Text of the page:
Codegate CTF is an annual global white hat hacking competition held annually in Seoul, South Korea since 2008. This year, I participated Codegate CTF Final competition as a member of CLGT-Meepwn, a CTF team consisting of vnsecurity.net's members and students from local university in Vietnam.
My teammates and I qualified as “Senior Competition” finalists (there is another “Junior Competition” category for students) after competing against hundreds of teams from more than 70 countries around the world during a 48-hour preliminary online competition.
The final contest lasted non-stop for 20 hours in the main ballroom of the COEX International hotel in Gangnam district.
Even though the room was loaded with people, it was much quieter than you might think since everyone was fully concentrating on the game challenges. I was not an exception. My teammates and I seldom ate. Instead, like most teams, most of our stamina came from energy drinks.
This year there were four challenge categories: web, exploit (aka pwn), reverse engineering , and miscellaneous (basically all the stuff that doesn’t fit into any other category). My main responsibility was the miscellaneous category, while my teammates focused of the other three. The first task was the most challenging to me. I was only given a binary file with no information. After inspecting the data using a hex editor, I was pretty sure it was a digital signal raw data. My task was to decode it. I used Goldwave to inspect the waveform (see figure 1), and quickly recognized it as a simple amplitude-shift-keying modulation.
Figure 1: waveform of the digital signal being transmitted
I started by making a quick google search, but couldn’t find the tool that I needed. So I decided to write a decoder myself in Python. After spending a few hours of (dirty) coding, plus some guessing of higher level data representation, I was able to see the flag being transmitted: D0_nOT_4CeS5_To_mY_cAR!! I guess this is a protocol used in car control systems, but I’m not sure as I don’t own a car. (Sponsors, if you are reading this, please contact us).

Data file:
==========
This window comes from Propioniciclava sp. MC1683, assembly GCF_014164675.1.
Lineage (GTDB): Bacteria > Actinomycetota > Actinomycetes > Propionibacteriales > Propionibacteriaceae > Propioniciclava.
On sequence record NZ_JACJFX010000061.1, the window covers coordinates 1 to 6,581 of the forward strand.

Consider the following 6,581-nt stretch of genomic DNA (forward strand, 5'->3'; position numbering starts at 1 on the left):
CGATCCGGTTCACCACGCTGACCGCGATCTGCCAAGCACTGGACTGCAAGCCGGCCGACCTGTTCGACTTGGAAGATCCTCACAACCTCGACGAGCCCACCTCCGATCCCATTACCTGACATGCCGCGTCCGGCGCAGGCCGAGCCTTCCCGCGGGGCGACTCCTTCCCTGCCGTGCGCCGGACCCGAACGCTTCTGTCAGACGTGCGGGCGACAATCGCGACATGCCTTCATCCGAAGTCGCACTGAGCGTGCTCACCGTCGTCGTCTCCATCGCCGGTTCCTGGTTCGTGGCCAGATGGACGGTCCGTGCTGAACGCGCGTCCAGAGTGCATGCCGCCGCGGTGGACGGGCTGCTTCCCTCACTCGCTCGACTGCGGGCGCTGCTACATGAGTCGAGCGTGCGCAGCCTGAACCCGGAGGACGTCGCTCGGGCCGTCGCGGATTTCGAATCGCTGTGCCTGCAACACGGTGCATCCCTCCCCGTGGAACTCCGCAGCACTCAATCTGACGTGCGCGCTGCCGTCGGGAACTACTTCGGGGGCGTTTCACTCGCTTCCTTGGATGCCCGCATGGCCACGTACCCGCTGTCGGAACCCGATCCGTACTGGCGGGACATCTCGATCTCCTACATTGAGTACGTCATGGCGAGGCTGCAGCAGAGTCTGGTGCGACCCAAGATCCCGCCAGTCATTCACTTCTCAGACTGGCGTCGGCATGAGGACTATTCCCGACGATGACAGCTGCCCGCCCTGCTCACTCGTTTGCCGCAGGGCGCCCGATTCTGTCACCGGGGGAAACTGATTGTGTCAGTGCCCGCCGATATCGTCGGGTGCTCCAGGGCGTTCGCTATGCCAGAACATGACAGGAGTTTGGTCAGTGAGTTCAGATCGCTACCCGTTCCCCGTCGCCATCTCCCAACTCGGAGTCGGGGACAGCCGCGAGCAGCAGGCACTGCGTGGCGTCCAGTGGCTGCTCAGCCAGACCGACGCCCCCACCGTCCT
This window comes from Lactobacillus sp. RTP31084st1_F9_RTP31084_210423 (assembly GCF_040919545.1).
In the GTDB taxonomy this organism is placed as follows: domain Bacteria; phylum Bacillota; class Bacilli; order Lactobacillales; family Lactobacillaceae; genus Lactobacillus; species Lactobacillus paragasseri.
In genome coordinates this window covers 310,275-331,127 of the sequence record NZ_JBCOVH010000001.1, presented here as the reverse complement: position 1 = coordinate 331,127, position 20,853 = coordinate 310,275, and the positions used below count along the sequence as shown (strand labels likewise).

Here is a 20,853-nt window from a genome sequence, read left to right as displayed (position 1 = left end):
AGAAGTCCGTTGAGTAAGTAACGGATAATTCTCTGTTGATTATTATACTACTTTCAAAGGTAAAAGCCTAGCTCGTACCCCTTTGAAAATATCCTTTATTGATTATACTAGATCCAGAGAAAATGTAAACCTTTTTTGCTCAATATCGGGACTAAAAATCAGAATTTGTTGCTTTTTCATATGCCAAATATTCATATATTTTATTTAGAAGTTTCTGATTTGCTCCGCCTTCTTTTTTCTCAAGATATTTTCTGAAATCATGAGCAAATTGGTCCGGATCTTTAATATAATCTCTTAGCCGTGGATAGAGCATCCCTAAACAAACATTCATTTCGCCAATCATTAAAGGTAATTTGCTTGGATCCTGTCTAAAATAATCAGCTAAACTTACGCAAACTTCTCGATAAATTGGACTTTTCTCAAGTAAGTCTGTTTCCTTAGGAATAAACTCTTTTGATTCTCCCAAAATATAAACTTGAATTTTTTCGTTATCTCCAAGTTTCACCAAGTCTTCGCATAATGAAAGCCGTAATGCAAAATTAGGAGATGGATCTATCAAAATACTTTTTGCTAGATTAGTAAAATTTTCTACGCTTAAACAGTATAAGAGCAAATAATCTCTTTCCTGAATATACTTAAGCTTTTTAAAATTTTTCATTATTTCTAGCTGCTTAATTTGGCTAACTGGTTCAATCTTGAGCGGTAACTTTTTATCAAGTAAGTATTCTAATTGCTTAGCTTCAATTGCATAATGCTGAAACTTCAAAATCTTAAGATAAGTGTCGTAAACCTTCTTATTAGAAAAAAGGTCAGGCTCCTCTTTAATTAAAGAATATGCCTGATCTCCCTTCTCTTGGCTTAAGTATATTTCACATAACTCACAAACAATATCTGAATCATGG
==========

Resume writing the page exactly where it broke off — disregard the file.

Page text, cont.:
The second task was to bypass the given restricted shell to read the flag. While the server would accept and execute input as a shell command, before doing so it would validate and drop commands if any of the following characters “$&./<>?bgiknps” were found. That meant that the set of valid commands was very limited. I used the eval statement, combined with shell backtick and “echo -e" to bypass the character restriction.. For example, the command “id” (invalid because of the ‘i') could be sent to server as eval `echo -e “\\x69\\x64”' and treated as a valid command.
The third challenge was to guess the correct password out of nothing to get the flag. The challenge server asked for a password. If I sent the correct password, the server would reply with a flag, otherwise it kept responding as ‘wrong’. After trying like a thousand times to guess, I realized that the server responded a little bit more slowly if I guessed a correct character at the correct offset. For example, if we assume the password was “secret”, the server would only require 10ms to determine if “xxxxxx” was wrong because it stopped checking at the first character. But it might need 20ms to respond to “sxxxxx” because the first character was correct (even though it still responded that the password was wrong) and it stopped checking at second character. This is a classic side-channel-attack used to collect a password by measuring the response time. I wrote a script to guess the whole password automatically, one character at a time. 30 minutes later, my script captured the flag.
During the last few hours we were exhausted, and we were not able to capture any more flags. We finished the game in sixth place. It wasn’t as good as we had hoped, but we were satisfied at having solved all the miscellaneous challenges. Kudos to winning team PPP, as they planted the third US flag onto the Codegate’s Hall of Fame and brought home the 30M KRW reward.